What type of CTO are you? First and foremost, I'm the type of CTO that values interdisciplinary collaboration. For me, the success of HeartFlow rests in our ability to draw on the expertise and experiences of people from a variety of specialties - whether they be cardiologists, computer scientists, data analysts, engineers, mathematicians or hospital administrators. Second, I focus my efforts on hiring exceptional people and leading and managing them, but not micromanaging.

I travel frequently, meeting doctors and patients from across the world which gives me a comprehensive understanding of how our technology is actually being used, as well as any challenges or issues people may experience with it. This knowledge helps me to continuously learn about how we can improve our product to meet the needs of healthcare practitioners.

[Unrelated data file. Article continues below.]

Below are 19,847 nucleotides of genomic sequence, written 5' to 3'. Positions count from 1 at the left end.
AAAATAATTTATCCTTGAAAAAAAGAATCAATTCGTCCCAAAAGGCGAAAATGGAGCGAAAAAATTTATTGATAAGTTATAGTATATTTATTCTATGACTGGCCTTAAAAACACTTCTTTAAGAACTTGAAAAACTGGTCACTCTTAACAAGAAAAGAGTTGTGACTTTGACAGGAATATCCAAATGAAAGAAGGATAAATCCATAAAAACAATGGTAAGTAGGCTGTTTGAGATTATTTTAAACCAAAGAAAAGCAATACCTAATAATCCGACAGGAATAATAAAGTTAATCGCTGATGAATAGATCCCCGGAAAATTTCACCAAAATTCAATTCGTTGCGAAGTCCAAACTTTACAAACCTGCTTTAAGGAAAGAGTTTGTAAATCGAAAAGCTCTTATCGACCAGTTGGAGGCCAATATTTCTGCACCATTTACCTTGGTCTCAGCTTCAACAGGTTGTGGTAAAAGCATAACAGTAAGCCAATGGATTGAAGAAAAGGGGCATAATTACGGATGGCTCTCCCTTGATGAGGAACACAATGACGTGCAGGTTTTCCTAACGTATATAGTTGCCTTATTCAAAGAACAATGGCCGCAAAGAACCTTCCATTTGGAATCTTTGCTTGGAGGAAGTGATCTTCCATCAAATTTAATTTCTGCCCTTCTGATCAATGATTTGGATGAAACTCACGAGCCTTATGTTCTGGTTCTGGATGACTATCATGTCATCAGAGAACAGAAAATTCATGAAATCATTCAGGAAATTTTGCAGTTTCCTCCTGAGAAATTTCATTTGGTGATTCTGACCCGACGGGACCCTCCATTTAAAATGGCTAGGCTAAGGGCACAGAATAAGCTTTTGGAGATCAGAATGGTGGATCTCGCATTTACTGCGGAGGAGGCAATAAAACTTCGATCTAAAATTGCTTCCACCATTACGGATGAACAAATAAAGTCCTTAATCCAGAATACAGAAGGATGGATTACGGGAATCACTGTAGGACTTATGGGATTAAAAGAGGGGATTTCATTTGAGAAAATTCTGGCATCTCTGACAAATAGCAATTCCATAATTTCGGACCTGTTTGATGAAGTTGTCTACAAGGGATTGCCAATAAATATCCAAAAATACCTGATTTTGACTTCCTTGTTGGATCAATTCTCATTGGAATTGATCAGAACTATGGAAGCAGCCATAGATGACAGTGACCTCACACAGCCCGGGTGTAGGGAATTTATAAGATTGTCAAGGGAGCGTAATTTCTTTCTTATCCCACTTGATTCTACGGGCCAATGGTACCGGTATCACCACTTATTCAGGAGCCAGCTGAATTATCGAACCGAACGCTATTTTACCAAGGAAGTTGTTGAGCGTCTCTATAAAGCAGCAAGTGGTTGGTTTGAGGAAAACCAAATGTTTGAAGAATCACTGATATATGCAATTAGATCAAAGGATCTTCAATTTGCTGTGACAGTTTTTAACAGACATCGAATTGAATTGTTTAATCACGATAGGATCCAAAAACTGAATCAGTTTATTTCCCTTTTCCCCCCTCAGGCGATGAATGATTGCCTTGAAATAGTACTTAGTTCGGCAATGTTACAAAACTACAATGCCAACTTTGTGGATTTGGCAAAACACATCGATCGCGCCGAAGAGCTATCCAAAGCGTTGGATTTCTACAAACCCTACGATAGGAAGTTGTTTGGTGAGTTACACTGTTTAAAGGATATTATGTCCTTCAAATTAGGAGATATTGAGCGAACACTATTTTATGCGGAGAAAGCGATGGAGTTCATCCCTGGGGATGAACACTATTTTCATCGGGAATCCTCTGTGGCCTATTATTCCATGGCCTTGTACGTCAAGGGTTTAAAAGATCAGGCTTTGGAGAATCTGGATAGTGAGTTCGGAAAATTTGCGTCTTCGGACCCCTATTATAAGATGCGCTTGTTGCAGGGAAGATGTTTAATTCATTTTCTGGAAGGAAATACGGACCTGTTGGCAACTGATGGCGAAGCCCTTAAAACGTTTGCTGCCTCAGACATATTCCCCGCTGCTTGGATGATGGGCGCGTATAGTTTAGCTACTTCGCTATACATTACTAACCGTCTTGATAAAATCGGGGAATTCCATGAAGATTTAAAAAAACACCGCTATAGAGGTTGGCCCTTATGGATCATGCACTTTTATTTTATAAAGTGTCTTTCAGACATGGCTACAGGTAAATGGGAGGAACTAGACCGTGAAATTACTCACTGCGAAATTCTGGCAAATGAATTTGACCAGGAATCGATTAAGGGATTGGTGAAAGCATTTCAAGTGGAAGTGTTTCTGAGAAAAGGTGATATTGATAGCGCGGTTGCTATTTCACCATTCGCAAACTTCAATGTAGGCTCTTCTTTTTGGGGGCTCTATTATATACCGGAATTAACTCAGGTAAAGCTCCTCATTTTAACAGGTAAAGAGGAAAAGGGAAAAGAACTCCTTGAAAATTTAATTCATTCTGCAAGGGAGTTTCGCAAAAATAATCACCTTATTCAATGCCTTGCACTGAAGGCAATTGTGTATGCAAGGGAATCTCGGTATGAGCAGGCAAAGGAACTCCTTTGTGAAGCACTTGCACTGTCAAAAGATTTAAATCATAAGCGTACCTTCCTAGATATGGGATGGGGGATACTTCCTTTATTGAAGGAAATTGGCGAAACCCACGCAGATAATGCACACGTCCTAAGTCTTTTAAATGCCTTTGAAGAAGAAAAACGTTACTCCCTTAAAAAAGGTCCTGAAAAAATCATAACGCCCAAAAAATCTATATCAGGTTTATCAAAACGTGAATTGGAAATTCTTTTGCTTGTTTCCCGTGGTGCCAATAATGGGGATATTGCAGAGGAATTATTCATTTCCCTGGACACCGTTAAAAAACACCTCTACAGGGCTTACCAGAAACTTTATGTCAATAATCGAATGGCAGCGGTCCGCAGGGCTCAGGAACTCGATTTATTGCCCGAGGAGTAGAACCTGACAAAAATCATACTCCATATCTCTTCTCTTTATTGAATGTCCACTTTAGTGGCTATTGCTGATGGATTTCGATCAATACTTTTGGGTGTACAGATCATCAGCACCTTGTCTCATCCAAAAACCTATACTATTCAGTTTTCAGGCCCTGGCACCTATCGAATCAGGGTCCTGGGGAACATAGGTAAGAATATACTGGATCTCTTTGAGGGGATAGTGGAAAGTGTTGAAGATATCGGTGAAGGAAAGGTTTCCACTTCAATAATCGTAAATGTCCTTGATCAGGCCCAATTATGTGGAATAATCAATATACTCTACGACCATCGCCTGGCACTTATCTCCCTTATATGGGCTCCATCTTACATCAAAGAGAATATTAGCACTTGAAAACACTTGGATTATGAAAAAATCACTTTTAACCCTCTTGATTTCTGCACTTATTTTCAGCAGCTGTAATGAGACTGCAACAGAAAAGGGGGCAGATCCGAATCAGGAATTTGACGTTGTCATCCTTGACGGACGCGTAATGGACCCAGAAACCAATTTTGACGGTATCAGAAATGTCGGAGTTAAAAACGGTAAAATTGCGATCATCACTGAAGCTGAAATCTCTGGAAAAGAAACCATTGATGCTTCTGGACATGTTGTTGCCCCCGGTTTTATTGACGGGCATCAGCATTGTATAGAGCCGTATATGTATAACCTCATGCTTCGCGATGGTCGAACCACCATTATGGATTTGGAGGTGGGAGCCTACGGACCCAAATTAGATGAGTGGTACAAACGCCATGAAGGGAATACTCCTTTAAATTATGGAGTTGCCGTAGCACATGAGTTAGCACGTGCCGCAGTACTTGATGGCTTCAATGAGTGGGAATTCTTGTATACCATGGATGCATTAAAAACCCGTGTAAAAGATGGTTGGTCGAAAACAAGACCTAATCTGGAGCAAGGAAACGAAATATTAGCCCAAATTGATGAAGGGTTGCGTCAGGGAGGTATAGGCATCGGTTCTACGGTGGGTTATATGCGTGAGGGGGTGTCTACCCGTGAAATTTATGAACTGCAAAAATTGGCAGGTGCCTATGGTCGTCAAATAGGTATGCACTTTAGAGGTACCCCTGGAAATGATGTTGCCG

Which emerging technology are you most excited about the prospect of? AI has been ‘emerging' for a while now but I'd argue it's just as, if not more, exciting today than it was when technology enthusiasts began talking about it decades ago.

Today, AI is giving physicians an unprecedented understanding of how they can treat their patients. Tomorrow, it'll have the ability to predict patient outcomes from different surgical decisions, give doctors insight into their patients' long-term health and allow them to understand just how aggressively to treat a problem. That, for me, is very exciting as it opens the door to truly personalised and precise technology-led healthcare.